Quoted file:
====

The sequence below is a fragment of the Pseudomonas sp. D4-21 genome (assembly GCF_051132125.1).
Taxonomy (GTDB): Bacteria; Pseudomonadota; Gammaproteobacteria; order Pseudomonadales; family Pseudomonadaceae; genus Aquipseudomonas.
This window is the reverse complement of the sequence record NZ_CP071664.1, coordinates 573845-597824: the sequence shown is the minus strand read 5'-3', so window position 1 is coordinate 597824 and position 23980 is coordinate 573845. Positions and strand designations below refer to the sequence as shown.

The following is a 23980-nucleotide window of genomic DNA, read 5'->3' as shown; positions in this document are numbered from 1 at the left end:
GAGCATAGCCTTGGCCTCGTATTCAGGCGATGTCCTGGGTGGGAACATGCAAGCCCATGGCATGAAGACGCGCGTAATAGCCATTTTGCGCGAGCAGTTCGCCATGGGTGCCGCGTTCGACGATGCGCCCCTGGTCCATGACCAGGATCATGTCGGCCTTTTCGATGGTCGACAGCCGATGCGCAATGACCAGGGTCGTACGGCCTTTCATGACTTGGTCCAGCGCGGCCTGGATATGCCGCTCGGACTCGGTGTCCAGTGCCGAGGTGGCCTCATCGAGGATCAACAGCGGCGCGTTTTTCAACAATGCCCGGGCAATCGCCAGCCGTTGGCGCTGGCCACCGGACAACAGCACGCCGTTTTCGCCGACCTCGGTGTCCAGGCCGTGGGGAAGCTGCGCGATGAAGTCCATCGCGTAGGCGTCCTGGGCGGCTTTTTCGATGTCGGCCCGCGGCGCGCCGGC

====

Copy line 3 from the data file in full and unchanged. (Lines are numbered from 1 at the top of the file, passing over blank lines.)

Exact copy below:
This window is the reverse complement of the sequence record NZ_CP071664.1, coordinates 573845-597824: the sequence shown is the minus strand read 5'-3', so window position 1 is coordinate 597824 and position 23980 is coordinate 573845. Positions and strand designations below refer to the sequence as shown.